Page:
1st December 2017
A Level students were honoured to meet Lord Best, the former Chief Executive of the Joseph Rowntree Foundation and Housing Trust, when he visited the College as part of the House of Lords ‘Peers in School’ outreach programme. The visit, organised by the Lord Speaker’s office, raised awareness of the work and role of the House of Lords and demonstrated the pool of knowledge and experience that exists within the Chamber.
Students studying A Level Politics and Law heard how the House of Lords and its associated committees amend government bills, passing them through Parliament. Lord Best stressed the importance of young people engaging in politics, in particular voting in future General Elections, and students had the opportunity ask questions on a range of topics including Brexit, the recent budget, housing, sexual harassment, sustainability, cross-faith representatiion in the House of Lords, and the Peer’s wider interests.
Second year A Level Politics student John-Paul Duddy (formerly of Millthorpe School) was inspired by Lord Best’s talk, saying,: “It was fantastic, so informative - everything I learned in my AS Level studies about the legislative processes was explained so clearly today. Lord Best was particularly interesting when he spoke about housing issues – it was obviously his area of expertise. I want to study Politics at university and Lord Best’s talk has sparked my interest even further.”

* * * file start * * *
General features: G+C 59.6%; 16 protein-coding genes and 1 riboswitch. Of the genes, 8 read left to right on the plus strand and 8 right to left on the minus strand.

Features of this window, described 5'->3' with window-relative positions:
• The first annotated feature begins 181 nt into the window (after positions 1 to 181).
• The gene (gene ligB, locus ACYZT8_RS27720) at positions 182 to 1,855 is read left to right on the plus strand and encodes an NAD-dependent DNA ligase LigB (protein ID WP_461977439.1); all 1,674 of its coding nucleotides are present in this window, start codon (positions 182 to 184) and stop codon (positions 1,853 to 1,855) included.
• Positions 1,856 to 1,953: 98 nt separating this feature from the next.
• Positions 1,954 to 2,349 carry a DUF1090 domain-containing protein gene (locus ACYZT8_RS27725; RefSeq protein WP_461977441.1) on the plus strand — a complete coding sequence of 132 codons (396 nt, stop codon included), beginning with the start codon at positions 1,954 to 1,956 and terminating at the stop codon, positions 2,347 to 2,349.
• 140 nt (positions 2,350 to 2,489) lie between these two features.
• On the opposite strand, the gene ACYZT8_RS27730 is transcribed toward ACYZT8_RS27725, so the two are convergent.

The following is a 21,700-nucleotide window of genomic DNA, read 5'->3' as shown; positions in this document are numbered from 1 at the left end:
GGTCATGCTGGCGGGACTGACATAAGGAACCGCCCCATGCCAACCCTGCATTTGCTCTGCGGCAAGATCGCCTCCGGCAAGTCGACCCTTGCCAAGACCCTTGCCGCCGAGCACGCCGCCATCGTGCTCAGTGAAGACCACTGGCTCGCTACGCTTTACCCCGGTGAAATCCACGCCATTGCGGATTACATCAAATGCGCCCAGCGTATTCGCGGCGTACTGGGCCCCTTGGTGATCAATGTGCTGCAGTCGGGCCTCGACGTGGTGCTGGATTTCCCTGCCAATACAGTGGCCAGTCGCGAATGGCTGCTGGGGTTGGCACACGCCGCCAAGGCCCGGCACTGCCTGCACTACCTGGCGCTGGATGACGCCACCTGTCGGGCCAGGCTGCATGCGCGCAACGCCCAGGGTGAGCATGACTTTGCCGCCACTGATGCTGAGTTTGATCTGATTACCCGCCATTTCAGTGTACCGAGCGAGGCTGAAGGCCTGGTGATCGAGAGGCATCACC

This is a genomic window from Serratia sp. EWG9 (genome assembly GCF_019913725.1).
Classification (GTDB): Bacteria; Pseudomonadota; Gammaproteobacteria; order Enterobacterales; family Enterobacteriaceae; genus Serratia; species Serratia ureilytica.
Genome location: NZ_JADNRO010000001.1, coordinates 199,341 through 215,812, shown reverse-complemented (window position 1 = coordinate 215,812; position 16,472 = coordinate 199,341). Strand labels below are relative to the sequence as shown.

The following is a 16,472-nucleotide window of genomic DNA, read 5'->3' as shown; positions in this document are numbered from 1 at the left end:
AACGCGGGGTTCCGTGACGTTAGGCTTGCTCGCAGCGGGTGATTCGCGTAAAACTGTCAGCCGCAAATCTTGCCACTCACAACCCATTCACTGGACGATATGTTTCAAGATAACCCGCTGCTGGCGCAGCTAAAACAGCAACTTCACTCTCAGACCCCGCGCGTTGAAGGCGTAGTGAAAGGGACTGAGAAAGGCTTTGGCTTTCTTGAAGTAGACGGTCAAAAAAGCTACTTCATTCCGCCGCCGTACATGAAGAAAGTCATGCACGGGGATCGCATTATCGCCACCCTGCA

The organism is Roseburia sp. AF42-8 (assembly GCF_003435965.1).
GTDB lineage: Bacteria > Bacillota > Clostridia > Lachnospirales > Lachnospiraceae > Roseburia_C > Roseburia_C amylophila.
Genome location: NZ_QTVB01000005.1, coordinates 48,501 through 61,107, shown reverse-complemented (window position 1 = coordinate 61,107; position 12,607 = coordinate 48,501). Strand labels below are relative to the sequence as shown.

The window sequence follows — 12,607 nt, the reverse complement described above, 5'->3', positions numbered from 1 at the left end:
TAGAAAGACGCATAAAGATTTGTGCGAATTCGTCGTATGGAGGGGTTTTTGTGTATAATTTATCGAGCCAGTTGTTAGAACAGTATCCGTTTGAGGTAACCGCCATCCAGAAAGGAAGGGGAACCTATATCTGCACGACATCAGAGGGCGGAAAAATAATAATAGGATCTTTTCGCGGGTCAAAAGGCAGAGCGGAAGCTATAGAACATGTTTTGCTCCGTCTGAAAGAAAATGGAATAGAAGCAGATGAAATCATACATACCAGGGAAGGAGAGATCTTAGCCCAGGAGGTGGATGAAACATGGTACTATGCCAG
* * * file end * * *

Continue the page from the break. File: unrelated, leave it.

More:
Norwegian student Mari Fosker said: “I really liked it, it was so interesting to hear about the House of Lords from someone who actually sits in the Chamber. I am studying the parliamentary law process in AS Level Law and this talk has made things much clearer in my mind.”
Katie Cocker, also an A Level Politics student (formerly of Queen Margaret’s School) said: “It was fascinating to hear this information first-hand. I am opposed to the House of Lords, I think it needs reforms in all kinds of ways but I do appreciate that it is good for the House of Lords to make checks on Parliament, to provide a balance.”
Politics tutor Sean Ledwith said: “The purpose of the talk was to encourage first year Politics and Law students to become more engaged with UK political, parliamentary and legal processes. As the House of Lords is an essential part of both A Level courses, this was a great opportunity for students to enhance their exam performance and wider understanding of the nature of British democracy.”
Since the Peers in Schools programme was launched in September 2007, members of the House of Lords have spoken to around 50,000 school and college pupils, with the aim of engaging students in UK politics and parliament.